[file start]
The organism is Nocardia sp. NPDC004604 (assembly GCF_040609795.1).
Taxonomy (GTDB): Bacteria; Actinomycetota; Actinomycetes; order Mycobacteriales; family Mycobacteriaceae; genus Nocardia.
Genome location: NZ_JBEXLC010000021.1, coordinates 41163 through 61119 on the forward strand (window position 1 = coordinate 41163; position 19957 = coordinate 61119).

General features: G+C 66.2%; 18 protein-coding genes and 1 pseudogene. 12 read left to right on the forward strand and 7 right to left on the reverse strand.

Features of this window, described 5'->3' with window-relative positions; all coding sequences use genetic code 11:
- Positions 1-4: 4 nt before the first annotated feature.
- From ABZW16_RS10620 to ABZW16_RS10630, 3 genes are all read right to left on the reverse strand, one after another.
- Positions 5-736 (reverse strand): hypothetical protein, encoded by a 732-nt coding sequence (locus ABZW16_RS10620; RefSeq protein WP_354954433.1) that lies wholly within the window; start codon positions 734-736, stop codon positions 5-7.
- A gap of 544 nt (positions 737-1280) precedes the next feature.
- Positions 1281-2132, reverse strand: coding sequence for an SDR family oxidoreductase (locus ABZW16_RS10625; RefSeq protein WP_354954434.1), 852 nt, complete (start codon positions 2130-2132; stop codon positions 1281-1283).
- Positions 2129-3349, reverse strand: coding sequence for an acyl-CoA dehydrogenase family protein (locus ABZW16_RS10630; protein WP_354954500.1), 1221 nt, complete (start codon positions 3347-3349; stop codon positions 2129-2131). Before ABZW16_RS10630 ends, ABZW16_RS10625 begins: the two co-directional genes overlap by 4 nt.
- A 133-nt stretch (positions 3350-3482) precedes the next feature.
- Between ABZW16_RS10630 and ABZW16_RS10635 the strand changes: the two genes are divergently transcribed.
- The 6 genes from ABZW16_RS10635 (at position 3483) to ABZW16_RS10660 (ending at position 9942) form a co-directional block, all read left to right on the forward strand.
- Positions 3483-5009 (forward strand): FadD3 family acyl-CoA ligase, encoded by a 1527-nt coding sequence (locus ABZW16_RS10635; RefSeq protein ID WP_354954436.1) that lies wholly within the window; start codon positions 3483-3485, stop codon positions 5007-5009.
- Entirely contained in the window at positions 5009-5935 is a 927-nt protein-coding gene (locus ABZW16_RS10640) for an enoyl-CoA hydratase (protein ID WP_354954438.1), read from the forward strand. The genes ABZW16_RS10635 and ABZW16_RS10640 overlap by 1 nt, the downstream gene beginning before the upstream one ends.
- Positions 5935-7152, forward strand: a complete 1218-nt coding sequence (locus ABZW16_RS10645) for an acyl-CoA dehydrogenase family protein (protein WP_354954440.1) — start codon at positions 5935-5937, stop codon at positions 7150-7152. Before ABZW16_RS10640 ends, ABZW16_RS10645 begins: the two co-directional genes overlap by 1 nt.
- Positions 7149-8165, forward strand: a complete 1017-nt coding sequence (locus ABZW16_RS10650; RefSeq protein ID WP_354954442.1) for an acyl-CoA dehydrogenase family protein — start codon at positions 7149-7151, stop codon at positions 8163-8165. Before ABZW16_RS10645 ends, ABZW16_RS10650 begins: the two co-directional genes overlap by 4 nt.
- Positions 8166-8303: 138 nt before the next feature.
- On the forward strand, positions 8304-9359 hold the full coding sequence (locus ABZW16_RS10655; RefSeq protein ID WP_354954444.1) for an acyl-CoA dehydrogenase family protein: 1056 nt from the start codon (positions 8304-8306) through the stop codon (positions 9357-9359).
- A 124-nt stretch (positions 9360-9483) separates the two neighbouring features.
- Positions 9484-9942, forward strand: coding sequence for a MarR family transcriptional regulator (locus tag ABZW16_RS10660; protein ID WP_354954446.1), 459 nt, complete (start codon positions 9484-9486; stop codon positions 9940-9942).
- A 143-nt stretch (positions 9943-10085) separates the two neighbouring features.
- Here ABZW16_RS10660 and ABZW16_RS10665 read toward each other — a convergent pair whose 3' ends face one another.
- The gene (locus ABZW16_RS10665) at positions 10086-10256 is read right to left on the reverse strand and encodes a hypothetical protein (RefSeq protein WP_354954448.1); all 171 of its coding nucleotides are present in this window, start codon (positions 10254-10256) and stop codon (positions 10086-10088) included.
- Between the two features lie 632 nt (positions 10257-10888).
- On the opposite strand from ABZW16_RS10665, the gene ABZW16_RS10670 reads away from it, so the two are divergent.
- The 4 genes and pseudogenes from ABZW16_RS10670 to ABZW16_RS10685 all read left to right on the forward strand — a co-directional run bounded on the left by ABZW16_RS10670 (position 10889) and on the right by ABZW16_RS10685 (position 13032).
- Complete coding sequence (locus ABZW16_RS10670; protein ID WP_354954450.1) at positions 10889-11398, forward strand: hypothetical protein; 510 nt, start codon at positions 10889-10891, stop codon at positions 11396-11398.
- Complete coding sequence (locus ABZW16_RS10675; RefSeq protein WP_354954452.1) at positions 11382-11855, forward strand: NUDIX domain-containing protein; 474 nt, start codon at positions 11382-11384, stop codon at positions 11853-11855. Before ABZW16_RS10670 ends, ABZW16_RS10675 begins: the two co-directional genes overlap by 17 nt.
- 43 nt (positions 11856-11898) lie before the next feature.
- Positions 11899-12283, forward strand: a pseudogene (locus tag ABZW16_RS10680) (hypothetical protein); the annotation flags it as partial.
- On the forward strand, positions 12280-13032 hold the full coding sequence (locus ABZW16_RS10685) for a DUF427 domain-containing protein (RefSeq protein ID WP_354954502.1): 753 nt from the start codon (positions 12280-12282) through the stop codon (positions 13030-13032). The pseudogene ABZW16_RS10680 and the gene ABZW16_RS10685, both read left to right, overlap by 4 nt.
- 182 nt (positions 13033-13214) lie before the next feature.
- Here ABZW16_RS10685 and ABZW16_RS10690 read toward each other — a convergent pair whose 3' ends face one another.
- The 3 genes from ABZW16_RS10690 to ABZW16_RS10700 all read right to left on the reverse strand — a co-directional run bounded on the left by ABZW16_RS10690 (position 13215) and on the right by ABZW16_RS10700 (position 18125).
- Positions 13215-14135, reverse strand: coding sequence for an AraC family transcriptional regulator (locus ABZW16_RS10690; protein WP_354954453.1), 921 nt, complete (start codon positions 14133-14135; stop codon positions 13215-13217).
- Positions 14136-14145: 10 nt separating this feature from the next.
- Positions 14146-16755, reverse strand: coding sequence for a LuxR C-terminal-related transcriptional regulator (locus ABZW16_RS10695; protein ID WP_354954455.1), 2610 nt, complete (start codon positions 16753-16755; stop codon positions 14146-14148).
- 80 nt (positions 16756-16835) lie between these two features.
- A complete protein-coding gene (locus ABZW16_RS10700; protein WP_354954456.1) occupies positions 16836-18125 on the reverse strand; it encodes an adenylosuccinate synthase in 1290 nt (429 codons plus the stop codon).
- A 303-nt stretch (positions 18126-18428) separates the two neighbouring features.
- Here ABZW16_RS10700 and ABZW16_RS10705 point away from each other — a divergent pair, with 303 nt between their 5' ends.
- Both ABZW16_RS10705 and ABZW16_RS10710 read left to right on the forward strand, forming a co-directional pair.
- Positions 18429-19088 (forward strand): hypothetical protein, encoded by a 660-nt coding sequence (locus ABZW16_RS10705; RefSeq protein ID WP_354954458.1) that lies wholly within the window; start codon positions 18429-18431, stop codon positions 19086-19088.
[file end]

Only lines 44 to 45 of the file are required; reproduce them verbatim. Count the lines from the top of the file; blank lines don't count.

- Both ABZW16_RS10705 and ABZW16_RS10710 read left to right on the forward strand, forming a co-directional pair.
- Positions 18429-19088 (forward strand): hypothetical protein, encoded by a 660-nt coding sequence (locus ABZW16_RS10705; RefSeq protein ID WP_354954458.1) that lies wholly within the window; start codon positions 18429-18431, stop codon positions 19086-19088.